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Sometimes it pays to take a second look at a work of art. When this ‘copy’ of a painting by wartime artist Sir William Orpen was first taken to the Antiques Roadshow, it was judged to be nothing special. Irish portrait painter William Orpen created his artwork The Spy – of his mistress Yvonne Aubicque – as an escape from the daily trials of covering WWI. The name of the painting aroused suspicions of the censor, Lieutenant-Colonel Lee, according to expert Rupert Maas. The idea of a spy was extremely tricky because the English spy Edith Cavell had just been executed and Mata Hari had also been executed,’ Mr Maas said. Orpen was summoned back to London to explain himself and he tried to bluff it by creating a story. He said that the woman was a German spy who was to be shot by the French and he had been allowed just an hour to paint her.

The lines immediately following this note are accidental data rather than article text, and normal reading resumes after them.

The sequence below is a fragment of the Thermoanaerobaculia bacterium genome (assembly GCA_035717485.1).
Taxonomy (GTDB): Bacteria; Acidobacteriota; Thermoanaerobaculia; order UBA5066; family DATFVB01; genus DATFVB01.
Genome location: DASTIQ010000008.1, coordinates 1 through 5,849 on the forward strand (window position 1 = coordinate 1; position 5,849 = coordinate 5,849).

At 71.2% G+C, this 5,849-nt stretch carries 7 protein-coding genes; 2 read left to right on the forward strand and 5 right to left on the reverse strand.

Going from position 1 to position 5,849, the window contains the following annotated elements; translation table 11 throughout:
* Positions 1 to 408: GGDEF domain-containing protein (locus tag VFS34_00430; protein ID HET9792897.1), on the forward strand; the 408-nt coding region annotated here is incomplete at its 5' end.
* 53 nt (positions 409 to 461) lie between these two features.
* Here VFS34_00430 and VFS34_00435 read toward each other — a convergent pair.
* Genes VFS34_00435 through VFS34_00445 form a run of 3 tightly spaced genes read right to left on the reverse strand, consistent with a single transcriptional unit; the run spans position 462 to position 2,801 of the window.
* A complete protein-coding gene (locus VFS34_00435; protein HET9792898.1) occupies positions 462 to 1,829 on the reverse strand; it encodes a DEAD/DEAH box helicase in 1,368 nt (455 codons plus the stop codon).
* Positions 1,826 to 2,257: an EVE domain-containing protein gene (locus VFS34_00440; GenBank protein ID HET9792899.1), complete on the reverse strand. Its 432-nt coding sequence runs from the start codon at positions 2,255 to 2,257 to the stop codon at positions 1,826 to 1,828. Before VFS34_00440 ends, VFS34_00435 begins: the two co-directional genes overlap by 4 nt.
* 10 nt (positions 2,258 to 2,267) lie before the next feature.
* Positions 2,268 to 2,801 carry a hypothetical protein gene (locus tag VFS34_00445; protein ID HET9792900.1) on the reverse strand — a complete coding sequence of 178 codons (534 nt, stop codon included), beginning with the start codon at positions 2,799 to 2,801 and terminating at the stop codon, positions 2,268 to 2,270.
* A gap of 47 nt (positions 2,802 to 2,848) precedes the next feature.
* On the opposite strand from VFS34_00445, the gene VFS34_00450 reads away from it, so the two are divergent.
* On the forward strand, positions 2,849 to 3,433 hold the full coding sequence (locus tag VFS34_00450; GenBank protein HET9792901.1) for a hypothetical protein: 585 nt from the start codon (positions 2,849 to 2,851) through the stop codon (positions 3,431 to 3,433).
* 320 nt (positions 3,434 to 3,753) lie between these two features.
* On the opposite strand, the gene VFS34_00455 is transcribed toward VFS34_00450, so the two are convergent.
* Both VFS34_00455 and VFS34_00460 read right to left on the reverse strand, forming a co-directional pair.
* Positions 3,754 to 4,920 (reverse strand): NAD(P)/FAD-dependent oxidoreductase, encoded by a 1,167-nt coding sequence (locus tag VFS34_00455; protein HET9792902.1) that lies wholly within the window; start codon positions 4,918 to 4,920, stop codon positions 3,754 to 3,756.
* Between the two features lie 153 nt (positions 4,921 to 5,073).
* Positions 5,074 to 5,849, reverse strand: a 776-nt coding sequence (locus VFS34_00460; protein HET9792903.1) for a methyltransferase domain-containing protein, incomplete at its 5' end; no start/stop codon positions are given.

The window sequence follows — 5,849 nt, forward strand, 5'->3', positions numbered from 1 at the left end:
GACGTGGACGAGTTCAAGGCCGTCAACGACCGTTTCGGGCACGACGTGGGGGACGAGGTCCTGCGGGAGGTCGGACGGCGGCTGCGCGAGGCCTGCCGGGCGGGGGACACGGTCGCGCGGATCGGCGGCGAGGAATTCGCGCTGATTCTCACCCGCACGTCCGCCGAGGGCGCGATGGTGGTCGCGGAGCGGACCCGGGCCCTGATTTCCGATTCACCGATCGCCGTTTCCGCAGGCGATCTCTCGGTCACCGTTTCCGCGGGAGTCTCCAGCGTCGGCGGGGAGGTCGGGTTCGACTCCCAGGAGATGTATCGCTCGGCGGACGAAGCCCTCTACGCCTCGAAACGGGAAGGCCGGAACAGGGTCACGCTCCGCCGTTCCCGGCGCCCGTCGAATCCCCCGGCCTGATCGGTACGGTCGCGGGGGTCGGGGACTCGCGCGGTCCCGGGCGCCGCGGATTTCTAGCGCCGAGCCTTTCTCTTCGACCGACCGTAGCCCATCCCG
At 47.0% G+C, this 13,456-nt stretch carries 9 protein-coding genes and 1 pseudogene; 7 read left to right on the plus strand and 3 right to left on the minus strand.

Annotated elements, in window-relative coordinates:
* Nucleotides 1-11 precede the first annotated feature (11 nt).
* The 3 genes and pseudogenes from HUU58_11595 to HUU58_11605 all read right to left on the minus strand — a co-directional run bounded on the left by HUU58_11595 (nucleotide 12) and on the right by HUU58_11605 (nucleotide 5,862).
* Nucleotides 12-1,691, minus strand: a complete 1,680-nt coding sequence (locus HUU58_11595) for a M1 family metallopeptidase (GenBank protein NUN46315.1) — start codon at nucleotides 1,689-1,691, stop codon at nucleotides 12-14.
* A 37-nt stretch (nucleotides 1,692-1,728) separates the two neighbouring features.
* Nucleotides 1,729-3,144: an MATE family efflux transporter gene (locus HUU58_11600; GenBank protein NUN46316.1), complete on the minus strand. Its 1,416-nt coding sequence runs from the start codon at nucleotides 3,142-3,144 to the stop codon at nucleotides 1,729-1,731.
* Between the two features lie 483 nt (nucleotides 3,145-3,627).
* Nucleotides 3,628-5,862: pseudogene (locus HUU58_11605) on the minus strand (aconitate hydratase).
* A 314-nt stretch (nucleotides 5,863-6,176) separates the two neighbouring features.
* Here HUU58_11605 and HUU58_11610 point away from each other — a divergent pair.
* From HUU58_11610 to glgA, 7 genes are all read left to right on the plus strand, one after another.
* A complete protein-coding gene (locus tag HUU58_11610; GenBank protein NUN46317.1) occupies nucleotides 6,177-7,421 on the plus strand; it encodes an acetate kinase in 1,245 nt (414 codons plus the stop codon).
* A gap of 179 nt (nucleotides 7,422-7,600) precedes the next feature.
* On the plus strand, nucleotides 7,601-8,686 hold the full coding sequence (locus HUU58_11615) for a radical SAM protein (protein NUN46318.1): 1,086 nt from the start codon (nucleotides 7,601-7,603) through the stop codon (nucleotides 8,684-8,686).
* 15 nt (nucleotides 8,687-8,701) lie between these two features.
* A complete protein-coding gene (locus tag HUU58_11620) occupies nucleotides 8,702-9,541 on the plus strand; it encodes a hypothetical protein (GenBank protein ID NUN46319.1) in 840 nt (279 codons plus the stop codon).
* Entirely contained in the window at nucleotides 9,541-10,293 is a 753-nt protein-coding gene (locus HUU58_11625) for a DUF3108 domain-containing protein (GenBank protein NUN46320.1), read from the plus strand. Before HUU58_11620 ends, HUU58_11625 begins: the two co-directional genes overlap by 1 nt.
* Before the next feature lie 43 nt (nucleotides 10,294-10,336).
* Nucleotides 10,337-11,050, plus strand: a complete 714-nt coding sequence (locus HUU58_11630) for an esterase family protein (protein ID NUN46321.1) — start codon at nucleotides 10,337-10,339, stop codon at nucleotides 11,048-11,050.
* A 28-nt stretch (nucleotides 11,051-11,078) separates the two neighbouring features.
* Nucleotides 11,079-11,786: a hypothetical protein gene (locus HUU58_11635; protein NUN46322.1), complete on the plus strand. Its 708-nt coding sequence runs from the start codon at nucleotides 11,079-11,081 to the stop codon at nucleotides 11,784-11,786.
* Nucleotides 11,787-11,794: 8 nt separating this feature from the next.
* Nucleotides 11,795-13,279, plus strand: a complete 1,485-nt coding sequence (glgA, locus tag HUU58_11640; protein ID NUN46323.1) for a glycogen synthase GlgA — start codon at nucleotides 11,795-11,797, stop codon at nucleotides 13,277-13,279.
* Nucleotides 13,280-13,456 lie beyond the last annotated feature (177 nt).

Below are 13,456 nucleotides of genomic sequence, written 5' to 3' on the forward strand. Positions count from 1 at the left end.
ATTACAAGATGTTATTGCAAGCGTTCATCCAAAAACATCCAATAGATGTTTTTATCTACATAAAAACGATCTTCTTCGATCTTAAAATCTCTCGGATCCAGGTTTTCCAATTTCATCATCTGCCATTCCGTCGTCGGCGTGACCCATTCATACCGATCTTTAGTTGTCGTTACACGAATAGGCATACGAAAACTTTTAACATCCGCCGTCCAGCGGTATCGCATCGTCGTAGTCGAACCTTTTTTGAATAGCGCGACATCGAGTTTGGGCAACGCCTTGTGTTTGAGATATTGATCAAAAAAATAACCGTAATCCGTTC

He said that she had been given the greatcoat to wear by one of the guards and she was hoping that when she took it off her simple beauty would astonish the firing squad and they wouldn’t be able to pull the trigger. Orpen then came clean and admitted the painting was of his lover. He was facing a court martial, but charmed Lft Col Lee with the help of Lord Beaverbrook. The painting was renamed The Refugee. In a further twist, Ms Aubicque became involved with Orpen’s chauffeur after the artist left France – and the pair both spied for Britain during WWII. Grover-Williams was caught and shot and Yvonne returned to Britain, where she became a judge at dog show Crufts.